AstraZeneca vaccine up to 90% effective and easily transportable, company says
LONDON — AstraZeneca on Monday became the third pharmaceutical company to announce promising results from late-stage trials of a coronavirus vaccine, saying that its candidate, developed by Oxford University, is up to 90 percent effective.
That would make it somewhat less protective than vaccines by Pfizer-BioNTech and Moderna, which each reported 95 percent effectiveness. But the Oxford-AstraZeneca vaccine may be a more realistic option for more of the world, as it is likely to be cheaper and does not need to be stored at subzero temperatures.
The Oxford-AstraZeneca team said in a video conference with journalists that their candidate’s average efficacy was 70 percent, reflecting the disparate results from two different dosing regimens. When two full doses were given at least one month apart, efficacy was at 62 percent. But it rose to 90 percent when a subject received only a half-dose, followed with a full dose one month later.
Andrew Pollard, chief investigator of the Oxford trial, said the findings showed that the vaccine would save many lives.
“Excitingly, we’ve found that one of our dosing regimens may be around 90 percent effective, and if this dosing regimen is used, more people could be vaccinated with planned vaccine supply,” he said.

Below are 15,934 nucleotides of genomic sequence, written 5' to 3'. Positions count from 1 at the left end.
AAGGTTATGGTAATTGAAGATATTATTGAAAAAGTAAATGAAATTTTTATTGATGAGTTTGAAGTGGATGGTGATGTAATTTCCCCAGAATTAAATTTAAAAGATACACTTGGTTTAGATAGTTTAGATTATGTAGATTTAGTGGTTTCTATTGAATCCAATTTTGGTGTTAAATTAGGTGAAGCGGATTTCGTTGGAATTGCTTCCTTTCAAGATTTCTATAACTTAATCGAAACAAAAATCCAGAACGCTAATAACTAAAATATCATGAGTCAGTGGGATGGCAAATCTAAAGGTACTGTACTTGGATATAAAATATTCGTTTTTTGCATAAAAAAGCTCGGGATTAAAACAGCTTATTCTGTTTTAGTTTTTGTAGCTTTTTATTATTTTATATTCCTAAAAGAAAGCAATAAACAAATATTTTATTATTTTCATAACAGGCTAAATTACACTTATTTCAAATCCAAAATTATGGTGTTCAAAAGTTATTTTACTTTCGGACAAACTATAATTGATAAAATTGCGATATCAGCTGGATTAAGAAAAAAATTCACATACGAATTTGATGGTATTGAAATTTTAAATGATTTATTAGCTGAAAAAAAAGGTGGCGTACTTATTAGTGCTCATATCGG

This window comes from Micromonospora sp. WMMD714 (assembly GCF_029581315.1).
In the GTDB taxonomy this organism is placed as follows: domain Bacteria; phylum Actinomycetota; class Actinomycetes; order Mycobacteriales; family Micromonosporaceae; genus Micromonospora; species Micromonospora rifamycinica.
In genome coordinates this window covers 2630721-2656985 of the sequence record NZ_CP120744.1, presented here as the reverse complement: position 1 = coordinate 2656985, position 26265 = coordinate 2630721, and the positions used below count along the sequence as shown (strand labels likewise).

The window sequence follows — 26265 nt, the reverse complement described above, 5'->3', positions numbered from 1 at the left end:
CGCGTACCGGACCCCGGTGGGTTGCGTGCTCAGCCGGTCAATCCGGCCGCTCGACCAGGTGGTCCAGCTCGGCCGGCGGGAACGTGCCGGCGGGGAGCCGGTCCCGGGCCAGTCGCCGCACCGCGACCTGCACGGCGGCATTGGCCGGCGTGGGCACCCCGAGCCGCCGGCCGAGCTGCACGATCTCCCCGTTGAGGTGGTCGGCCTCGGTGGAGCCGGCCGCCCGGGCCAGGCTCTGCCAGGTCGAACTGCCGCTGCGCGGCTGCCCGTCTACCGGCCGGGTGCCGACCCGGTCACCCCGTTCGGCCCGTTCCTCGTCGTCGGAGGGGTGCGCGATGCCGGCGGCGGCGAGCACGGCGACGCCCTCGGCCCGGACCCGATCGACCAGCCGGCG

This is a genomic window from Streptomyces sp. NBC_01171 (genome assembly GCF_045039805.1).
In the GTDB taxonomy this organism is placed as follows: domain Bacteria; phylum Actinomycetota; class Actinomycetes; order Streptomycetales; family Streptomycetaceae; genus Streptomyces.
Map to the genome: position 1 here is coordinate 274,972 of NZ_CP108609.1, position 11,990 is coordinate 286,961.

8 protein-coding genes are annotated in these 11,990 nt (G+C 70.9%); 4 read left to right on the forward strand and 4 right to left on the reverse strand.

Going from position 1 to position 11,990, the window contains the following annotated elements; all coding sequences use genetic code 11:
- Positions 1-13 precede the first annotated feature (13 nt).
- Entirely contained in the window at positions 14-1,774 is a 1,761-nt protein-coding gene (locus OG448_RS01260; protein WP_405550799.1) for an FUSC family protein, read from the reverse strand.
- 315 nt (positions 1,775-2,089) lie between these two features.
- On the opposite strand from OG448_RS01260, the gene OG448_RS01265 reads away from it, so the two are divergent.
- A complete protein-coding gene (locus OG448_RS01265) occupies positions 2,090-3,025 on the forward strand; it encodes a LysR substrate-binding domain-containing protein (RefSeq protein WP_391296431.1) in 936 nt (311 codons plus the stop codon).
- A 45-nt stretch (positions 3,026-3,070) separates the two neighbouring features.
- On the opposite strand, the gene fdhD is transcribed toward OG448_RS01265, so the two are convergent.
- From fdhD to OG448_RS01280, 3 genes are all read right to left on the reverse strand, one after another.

Sarah Gilbert, a lead Oxford researcher, cautioned that this one-two punch would have to be more closely studied to be fully understood. But she said the first half-dose might be priming a person’s immune system just enough, and that the second booster then encourages the body to produce a robust defense against sickness and infection.
Shares in AstraZeneca slipped nearly 3 percent on the London stock exchange by mid-afternoon.
The United States has preordered 300 million doses of the vaccine. Britain has ordered 100 million.
[Coronavirus vaccines are coming. Who should get them first?]
AstraZeneca executives said the vaccine is already being manufactured. The first 4 million doses could be ready in December, and 40 million could be delivered in the first quarter of 2021, they said. By the spring, the company and its global partners in India, Brazil, Russia and the United States could be cranking out 100 million to 200 million doses a month.
AstraZeneca and Oxford have been conducting Phase 3 clinical trials worldwide, with the most recent data coming from an interim analysis based on 131 coronavirus infections in Britain and Brazil among 10,000 volunteers, with half getting the vaccine and half getting a placebo.
No participants who received the vaccine developed severe cases or required hospitalization, AstraZeneca said Monday. The drugmaker also said that no “serious safety events” were reported in connection with the vaccine, which was typically “well tolerated” by participants regardless of their dosing levels or ages.
[Someone in Europe is dying every 17 seconds of covid-19, WHO says]